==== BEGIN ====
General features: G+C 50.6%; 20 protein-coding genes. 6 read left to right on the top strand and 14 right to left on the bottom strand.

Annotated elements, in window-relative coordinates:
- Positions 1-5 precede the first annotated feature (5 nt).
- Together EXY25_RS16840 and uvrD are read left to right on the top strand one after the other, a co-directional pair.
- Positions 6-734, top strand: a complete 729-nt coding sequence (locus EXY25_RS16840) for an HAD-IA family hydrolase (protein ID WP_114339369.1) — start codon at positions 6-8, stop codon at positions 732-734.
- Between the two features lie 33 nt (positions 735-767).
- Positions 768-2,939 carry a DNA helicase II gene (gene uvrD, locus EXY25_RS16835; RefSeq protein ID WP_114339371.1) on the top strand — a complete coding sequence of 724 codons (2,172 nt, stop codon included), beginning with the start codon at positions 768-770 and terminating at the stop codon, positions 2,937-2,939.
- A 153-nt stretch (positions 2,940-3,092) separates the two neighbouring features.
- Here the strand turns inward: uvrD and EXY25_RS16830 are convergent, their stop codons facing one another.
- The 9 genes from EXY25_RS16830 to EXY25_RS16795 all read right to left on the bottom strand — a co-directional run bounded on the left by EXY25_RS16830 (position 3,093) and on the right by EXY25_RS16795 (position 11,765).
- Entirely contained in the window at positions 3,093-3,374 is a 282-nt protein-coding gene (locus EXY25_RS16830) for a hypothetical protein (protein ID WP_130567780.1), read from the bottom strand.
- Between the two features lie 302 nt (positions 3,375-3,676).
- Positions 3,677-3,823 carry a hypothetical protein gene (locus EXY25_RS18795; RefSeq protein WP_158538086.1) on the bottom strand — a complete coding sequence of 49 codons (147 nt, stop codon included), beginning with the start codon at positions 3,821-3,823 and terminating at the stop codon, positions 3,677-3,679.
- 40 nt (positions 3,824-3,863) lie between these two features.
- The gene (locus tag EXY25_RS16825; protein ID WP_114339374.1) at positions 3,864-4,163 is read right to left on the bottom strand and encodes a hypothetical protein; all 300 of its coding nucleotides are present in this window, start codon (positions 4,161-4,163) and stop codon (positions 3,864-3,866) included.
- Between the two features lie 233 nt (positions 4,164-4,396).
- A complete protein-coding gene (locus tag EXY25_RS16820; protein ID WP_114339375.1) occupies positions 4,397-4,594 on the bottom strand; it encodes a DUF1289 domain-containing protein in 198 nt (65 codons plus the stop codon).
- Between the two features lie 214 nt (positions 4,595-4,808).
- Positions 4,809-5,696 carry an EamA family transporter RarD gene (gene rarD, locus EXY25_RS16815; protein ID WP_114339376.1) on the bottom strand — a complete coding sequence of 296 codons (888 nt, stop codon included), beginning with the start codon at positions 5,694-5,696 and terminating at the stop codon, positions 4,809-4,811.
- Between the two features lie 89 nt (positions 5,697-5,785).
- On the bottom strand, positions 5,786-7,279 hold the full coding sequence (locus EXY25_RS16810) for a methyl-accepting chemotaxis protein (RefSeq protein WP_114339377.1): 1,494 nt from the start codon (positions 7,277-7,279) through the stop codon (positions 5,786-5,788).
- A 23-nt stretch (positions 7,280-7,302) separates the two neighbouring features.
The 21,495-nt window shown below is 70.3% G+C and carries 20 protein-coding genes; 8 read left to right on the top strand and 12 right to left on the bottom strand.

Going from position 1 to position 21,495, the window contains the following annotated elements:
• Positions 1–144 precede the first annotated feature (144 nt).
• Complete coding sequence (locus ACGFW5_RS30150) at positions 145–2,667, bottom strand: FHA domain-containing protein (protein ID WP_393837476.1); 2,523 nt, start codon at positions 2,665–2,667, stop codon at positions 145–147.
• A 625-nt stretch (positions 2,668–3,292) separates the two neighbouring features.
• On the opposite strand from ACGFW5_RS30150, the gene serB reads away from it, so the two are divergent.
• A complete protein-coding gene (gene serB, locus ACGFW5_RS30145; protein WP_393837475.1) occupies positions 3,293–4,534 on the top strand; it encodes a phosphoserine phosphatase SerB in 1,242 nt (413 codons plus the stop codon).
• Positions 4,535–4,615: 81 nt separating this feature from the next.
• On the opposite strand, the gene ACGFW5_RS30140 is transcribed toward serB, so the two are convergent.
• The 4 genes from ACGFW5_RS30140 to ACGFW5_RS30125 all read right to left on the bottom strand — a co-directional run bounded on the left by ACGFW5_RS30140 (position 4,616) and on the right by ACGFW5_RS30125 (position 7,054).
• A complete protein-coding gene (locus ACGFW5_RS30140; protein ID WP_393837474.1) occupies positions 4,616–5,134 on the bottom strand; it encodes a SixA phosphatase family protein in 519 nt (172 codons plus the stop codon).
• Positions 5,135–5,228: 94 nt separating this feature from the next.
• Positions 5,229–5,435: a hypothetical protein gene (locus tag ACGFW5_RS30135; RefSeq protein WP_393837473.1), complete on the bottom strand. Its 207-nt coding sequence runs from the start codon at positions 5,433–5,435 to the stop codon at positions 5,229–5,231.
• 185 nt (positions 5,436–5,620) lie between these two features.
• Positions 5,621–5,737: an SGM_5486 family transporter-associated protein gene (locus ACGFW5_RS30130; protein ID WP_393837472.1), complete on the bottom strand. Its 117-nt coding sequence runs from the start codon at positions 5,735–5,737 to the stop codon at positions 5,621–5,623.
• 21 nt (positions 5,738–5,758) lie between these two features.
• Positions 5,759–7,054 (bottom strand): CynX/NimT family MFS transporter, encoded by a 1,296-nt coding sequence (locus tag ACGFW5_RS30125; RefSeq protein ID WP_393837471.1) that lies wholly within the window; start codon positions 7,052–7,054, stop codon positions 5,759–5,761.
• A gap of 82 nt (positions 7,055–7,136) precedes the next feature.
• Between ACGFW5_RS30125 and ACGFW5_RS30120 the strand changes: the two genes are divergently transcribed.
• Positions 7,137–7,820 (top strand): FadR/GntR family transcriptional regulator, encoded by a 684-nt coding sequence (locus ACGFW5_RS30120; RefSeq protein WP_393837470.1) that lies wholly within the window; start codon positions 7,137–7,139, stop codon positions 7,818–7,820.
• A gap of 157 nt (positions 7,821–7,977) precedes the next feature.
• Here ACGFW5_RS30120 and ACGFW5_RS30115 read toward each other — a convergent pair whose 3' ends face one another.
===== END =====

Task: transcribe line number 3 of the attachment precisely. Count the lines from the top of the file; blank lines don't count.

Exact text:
- Positions 1-5 precede the first annotated feature (5 nt).